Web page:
The PSLF Program was initially established by Congress with the passage of the College Cost Reduction and Access Act of 2007 toward the goal of encouraging student loan borrowers to pursue vitally important public service sector positions.  It works this way.. IF the borrower makes 120 separate, one time monthly payments in certain loan repayment plans WHILE maintaining work  in a public service organization(s) during the 120 month period THEN the borrower may have the remaining balances of their Direct Loans forgiven.

Beyond the basic 120 payments while in the public service field, PSLF comes with a couple of other important eligibility criteria.  First, only borrowers with Direct Student Loans qualify.  However, if the borrower had the older Federal Family Education loans (i.e. federal loans issued by commericial lenders) or Perkins loans, the borrower could consolidate those into a Direct Consolidation Loan to take advantage of PSLF.  Second, the borrower must be using either the 10-year Standard Repayment Plan, Income Contingent Repayment (ICR) or Income Based Repayment (IBR) to pay back the loans. The reality is that only ICR or IBR works to the borrower's advantage for PSLF in that the lower monthly loan payments (calculated on the actual ability to pay) leaves the borrower with a significant enough balance at the end of the 10 years to make forgiveness a true benefit.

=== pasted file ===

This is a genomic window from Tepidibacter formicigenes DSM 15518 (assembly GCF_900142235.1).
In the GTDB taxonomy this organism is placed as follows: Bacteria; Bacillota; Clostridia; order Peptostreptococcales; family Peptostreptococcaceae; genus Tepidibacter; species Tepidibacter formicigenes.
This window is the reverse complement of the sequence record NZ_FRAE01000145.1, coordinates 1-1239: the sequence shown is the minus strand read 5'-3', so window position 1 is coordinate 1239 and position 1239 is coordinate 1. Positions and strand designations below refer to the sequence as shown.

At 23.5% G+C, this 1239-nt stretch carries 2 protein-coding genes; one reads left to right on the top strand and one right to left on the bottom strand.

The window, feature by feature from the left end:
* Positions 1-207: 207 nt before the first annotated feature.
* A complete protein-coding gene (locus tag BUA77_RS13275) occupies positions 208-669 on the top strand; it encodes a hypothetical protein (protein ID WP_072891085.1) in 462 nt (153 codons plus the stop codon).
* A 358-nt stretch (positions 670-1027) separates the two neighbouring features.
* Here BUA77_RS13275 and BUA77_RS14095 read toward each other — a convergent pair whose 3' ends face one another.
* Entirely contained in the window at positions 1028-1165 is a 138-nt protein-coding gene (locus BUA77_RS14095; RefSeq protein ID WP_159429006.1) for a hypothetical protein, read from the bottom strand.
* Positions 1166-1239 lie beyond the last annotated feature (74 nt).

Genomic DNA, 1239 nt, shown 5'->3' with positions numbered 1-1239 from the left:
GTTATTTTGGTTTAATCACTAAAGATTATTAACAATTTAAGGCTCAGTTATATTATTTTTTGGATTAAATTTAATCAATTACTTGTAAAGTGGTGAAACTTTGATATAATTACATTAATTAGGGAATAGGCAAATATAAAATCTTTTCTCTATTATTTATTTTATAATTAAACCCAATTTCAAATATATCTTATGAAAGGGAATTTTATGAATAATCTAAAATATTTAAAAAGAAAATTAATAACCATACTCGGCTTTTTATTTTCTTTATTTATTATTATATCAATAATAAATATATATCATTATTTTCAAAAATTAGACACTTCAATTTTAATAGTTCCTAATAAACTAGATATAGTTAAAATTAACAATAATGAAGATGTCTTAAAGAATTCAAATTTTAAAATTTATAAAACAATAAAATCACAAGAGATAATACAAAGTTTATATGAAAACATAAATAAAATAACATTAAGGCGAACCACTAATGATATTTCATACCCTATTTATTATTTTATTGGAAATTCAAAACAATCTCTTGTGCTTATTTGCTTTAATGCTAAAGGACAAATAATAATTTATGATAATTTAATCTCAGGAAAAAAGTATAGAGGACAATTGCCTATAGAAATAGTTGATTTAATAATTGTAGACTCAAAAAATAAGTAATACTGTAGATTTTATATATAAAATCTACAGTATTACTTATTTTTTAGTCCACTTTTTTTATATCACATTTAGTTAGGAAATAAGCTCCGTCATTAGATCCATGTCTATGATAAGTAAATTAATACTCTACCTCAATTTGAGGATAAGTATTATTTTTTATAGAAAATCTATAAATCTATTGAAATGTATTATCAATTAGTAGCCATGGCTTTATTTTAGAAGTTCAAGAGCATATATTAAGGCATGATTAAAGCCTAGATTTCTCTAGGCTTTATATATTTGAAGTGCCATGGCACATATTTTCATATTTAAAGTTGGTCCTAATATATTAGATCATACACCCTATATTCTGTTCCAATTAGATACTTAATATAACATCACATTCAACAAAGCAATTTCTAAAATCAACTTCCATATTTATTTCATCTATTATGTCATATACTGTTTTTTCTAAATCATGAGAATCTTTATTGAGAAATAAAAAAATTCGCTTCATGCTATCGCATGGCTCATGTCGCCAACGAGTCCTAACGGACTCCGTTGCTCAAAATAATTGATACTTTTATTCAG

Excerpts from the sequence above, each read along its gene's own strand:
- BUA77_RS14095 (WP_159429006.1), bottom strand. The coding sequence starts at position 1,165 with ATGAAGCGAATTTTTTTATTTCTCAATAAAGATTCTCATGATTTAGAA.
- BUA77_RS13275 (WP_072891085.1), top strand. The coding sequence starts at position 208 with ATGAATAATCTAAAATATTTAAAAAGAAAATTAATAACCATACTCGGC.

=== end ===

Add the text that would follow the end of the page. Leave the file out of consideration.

The big step forward is that 5 years since PSLF's inception, DOE has now developed a system for borrowers to track their public service employment for the required 10 years (120 months) of payments. Up until now, borrowers working toward PSLF completion were tasked with self-documenting their public service  and maintaining records of their employment on their own with a layer of uncertainty as to what DOE would ultimately require as proof at the end of the 10 year period.  All that changed in January, when DOE announced  the availabiltiy of the "Employment Certification For Public Service Loan Forgiveness Form".  This form makes life easier for the borrower in terms of capturing consistent data from each qualifying employer in a standard template. More importantly, borrowers can submit the forms to DOE on an ongoing basis throughout their 10 years of repayment either annually or even as they change employment positions. DOE, in turn, will track and even confirm employment eligibiilty for PSLF based on each form submission.  As such, borrowers will always be assured that they are making progress to have full loan forgiveness.